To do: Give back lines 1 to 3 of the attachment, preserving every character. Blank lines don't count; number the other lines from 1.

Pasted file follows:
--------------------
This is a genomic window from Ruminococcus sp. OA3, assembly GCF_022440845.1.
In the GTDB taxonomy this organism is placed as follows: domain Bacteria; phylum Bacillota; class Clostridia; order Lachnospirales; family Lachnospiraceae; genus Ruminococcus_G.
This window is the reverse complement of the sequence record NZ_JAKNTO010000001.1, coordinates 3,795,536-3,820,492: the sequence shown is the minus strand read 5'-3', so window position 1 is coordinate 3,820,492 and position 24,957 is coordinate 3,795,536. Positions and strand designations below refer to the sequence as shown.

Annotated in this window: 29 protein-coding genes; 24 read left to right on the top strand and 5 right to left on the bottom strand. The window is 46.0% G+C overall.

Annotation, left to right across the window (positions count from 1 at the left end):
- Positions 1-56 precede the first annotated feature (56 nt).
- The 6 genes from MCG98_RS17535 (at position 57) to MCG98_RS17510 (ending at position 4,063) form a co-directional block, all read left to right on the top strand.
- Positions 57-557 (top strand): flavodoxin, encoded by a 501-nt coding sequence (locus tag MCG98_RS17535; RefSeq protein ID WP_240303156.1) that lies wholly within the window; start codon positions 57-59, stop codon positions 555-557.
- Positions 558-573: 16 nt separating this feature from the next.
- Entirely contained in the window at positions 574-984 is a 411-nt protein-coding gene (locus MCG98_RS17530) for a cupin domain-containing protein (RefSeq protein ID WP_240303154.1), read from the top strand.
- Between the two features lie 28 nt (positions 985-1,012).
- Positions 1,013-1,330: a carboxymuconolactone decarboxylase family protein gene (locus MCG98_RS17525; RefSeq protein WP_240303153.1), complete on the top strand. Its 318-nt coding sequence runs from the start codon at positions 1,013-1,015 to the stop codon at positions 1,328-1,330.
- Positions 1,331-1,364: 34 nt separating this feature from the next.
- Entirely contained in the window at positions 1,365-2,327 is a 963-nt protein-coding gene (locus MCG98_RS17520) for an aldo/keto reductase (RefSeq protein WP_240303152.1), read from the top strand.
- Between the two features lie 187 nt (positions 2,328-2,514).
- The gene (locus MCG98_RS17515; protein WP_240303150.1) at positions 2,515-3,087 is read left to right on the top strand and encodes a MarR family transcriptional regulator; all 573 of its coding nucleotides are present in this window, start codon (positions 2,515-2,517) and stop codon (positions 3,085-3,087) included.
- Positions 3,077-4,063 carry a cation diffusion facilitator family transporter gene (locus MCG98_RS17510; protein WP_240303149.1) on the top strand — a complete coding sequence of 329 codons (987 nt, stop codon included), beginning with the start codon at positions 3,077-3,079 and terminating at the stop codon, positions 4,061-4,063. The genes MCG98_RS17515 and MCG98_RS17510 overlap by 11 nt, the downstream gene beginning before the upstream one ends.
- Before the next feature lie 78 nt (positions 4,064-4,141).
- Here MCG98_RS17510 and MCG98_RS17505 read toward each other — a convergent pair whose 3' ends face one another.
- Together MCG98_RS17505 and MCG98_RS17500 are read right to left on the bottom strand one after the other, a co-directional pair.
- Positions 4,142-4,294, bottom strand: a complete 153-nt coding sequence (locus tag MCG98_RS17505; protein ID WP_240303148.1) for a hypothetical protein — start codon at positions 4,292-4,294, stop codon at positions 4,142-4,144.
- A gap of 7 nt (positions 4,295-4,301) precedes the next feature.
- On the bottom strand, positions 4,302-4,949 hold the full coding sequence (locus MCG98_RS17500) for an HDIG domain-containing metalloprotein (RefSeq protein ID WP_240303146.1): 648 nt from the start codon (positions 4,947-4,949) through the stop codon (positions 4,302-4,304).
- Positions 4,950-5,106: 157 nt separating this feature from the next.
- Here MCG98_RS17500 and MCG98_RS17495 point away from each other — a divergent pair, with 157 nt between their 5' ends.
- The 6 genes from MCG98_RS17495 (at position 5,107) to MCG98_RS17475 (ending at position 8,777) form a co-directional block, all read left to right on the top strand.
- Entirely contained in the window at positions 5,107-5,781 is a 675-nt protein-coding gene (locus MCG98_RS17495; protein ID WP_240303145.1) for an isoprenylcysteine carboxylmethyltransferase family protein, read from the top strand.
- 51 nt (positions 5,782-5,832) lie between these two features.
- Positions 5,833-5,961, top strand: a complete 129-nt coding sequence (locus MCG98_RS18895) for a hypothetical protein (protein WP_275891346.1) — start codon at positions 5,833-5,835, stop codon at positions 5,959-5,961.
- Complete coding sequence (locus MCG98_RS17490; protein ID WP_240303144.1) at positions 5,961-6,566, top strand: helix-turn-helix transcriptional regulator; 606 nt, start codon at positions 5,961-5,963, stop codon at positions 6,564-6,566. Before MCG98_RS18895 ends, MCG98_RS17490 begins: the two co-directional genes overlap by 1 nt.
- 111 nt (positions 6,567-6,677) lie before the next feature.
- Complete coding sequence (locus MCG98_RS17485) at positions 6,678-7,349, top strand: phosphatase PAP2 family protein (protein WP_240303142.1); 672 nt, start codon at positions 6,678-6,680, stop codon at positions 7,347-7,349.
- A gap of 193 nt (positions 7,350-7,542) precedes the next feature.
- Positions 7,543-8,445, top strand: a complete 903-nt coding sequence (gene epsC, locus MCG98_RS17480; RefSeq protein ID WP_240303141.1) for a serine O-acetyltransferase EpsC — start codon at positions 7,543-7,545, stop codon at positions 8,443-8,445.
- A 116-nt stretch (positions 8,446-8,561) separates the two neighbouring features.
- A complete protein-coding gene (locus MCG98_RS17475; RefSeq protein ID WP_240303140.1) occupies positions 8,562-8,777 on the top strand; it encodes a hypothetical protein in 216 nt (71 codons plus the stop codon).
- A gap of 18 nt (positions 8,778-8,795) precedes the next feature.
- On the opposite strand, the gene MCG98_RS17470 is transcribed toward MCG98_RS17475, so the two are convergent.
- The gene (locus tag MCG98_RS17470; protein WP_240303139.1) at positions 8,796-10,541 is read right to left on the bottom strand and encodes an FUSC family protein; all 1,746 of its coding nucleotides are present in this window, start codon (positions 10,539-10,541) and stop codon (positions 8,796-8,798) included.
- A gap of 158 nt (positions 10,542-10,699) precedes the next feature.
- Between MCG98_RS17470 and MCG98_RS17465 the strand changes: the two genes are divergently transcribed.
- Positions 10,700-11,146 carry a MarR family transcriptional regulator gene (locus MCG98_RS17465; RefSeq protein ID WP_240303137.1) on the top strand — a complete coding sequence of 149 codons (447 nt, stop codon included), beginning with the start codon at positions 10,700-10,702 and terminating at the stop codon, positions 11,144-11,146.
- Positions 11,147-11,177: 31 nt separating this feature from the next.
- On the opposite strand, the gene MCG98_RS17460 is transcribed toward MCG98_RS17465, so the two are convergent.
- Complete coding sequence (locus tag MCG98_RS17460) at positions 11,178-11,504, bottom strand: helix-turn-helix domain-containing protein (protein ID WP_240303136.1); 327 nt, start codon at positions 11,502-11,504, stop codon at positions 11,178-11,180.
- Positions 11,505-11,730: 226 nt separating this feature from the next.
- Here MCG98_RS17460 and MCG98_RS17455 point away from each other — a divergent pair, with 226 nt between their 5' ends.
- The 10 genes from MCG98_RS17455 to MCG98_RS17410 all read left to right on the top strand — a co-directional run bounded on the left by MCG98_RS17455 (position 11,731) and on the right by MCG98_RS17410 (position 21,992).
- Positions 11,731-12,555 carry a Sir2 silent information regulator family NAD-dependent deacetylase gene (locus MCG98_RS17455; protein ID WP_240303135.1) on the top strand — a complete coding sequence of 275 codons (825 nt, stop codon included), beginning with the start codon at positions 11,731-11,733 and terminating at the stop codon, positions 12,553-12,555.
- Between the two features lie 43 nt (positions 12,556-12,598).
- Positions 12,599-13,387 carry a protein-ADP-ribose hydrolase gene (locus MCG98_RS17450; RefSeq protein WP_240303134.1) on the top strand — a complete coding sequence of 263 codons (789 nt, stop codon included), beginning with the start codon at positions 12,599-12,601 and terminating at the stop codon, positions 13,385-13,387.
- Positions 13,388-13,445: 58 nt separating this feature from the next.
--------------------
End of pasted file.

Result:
This is a genomic window from Ruminococcus sp. OA3, assembly GCF_022440845.1.
In the GTDB taxonomy this organism is placed as follows: domain Bacteria; phylum Bacillota; class Clostridia; order Lachnospirales; family Lachnospiraceae; genus Ruminococcus_G.
This window is the reverse complement of the sequence record NZ_JAKNTO010000001.1, coordinates 3,795,536-3,820,492: the sequence shown is the minus strand read 5'-3', so window position 1 is coordinate 3,820,492 and position 24,957 is coordinate 3,795,536. Positions and strand designations below refer to the sequence as shown.